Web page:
I hope, therefore, that more Communication scholars will avoid the knee-jerk tendency simply to express the state of their political glands.  Instead, we need to leverage our disciplinary knowledge to offer insights into the nation’s current political challenges.


  • Berger, Peter L and Luckmann, Thomas. The Social Construction of Reality (New York: Anchor Books), 1966
  • Cherwitz, Richard.  "The Contributory Effect of Rhetorical Discourse: A Study of Language‑in‑Use." Quarterly Journal of Speech, 66 (1980), 33‑50.
  • Cherwitz, Richard and Theobald-Osborne, John.  "Contemporary Developments in Rhetorical Criticism: A Consideration of the Effects of Rhetoric." Studies I Honor of the 75th Anniversary of the Speech Communication Association.  Gerald M.  Phillips and Julia T. Wood, Eds. (Carbondale, Illinois: Southern Illinois University Press, 1989), pp. 52-80
  • Fisher, Walter R.  Human Communication as Narration:  Toward a Philosophy of Reason, Value, and Action (Columbia: University of South Carolina Press), 1987.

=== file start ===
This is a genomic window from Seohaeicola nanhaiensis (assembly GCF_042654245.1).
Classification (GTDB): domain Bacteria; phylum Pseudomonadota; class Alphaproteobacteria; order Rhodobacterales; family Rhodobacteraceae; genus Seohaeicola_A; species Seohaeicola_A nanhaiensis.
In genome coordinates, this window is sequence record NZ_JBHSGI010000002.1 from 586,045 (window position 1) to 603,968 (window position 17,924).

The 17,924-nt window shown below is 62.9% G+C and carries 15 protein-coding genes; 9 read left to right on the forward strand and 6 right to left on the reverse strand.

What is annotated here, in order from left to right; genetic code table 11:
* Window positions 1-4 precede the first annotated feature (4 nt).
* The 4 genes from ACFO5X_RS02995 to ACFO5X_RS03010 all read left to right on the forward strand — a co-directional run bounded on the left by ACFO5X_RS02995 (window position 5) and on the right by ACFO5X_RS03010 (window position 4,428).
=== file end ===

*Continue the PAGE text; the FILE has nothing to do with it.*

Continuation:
• Lakoff, George and Johnson, Mark. Metaphors We Live By (Chicago: University of Chicago Press), 1980
  • Mannheim, Karl. Ideology and Utopia: An Introduction to the Sociology of Knowledge (New York: Harvest Books), 1938
  • Schutz, Alred. Phenomenology of the Social World (Evanston: Northwestern University Press), 1967

Media Experts

  • Tom Hollihan, University of Southern California
  • J. Michael Hogan, Penn State University
  • Joshua Scacco, University of South Florida
  • John Lucaites, Indiana University
  • John Sloop, Vanderbilt University
  • Debra Hawhee, Penn State University
  • Craig Smith, California State University-Long Beach
  • Kenneth Zagacki, North Carolina State University
  • Thomas J. Darwin, University of Texas at Austin
  • Vanessa Beasley, Vanderbilt University

About the author (s)

Rick Cherwitz

The University of Texas at Austin

Rick Cherwitz, Ph.D., is the Ernest S. Sharpe Centennial Professor Emeritus in the Moody College of Communication and founding director of the Intellectual Entrepreneurship Consortium (IE), the University of Texas at Austin.

Photo of Rick Cherwitz